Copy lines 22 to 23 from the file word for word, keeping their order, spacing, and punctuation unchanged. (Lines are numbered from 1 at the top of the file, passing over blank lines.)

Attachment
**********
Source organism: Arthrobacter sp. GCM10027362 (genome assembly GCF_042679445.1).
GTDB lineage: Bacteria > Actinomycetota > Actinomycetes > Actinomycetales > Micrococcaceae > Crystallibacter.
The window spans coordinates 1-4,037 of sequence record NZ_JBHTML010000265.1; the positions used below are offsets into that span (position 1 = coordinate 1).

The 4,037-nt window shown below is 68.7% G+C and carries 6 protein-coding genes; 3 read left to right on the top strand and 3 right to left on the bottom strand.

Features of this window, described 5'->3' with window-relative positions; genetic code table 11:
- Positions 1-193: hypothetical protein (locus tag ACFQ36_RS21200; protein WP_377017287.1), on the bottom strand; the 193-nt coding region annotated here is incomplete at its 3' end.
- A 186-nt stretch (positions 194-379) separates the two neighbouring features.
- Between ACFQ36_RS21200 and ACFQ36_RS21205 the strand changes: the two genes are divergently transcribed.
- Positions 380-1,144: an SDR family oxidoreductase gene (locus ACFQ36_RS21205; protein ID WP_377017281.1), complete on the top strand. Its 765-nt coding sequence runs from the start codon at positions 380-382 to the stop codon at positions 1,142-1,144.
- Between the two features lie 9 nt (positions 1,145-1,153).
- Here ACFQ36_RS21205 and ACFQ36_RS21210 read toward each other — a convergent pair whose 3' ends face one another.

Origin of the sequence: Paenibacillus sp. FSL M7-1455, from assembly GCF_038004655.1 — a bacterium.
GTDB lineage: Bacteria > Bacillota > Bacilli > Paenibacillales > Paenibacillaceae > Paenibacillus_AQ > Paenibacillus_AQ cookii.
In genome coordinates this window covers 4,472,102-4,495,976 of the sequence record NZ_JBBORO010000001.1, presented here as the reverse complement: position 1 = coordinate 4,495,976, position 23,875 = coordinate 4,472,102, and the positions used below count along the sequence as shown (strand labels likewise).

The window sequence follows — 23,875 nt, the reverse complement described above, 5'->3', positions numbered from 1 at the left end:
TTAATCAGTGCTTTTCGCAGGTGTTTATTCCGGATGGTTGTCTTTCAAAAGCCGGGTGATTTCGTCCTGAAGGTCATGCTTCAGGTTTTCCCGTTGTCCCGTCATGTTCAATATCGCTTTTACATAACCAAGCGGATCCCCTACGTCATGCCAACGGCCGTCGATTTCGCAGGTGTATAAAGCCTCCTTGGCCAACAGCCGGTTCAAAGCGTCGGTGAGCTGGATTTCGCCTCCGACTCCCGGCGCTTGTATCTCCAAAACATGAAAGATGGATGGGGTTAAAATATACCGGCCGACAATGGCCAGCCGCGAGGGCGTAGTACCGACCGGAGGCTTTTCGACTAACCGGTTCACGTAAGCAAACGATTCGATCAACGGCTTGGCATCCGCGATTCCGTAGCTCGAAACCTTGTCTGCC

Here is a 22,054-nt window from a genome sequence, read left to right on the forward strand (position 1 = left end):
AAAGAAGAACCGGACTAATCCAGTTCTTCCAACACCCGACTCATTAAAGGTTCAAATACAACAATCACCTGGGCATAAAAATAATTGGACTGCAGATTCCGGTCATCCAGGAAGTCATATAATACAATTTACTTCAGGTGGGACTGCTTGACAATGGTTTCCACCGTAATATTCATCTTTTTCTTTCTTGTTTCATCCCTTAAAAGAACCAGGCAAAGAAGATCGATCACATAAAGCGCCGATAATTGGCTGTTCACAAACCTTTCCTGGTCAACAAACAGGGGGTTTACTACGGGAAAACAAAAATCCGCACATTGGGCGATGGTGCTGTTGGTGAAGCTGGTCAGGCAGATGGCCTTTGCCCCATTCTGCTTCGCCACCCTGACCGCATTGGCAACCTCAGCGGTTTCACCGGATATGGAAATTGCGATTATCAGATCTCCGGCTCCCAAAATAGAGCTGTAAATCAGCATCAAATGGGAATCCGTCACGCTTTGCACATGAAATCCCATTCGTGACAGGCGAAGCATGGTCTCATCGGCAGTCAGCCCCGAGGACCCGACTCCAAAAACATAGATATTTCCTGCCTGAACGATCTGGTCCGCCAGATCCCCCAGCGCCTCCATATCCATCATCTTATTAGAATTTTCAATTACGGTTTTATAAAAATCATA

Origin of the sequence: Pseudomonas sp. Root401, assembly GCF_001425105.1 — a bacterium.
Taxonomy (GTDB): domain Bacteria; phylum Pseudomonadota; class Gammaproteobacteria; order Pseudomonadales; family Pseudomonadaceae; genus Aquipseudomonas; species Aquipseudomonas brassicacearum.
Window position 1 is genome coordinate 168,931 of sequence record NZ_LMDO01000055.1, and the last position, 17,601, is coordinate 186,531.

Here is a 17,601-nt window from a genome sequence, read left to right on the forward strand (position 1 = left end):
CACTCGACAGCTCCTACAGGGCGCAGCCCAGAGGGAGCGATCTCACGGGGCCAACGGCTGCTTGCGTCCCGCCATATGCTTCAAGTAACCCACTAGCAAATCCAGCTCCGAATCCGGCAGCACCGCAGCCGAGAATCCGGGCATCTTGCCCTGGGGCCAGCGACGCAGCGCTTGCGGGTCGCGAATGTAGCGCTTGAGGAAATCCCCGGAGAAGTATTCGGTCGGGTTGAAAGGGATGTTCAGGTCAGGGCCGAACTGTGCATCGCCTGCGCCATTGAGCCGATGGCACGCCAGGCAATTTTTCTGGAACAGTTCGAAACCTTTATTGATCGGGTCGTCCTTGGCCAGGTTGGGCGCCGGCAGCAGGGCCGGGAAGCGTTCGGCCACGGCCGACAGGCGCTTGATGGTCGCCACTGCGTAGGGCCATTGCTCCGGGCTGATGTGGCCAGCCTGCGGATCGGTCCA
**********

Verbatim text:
Here is a 17,601-nt window from a genome sequence, read left to right on the forward strand (position 1 = left end):
CACTCGACAGCTCCTACAGGGCGCAGCCCAGAGGGAGCGATCTCACGGGGCCAACGGCTGCTTGCGTCCCGCCATATGCTTCAAGTAACCCACTAGCAAATCCAGCTCCGAATCCGGCAGCACCGCAGCCGAGAATCCGGGCATCTTGCCCTGGGGCCAGCGACGCAGCGCTTGCGGGTCGCGAATGTAGCGCTTGAGGAAATCCCCGGAGAAGTATTCGGTCGGGTTGAAAGGGATGTTCAGGTCAGGGCCGAACTGTGCATCGCCTGCGCCATTGAGCCGATGGCACGCCAGGCAATTTTTCTGGAACAGTTCGAAACCTTTATTGATCGGGTCGTCCTTGGCCAGGTTGGGCGCCGGCAGCAGGGCCGGGAAGCGTTCGGCCACGGCCGACAGGCGCTTGATGGTCGCCACTGCGTAGGGCCATTGCTCCGGGCTGATGTGGCCAGCCTGCGGATCGGTCCA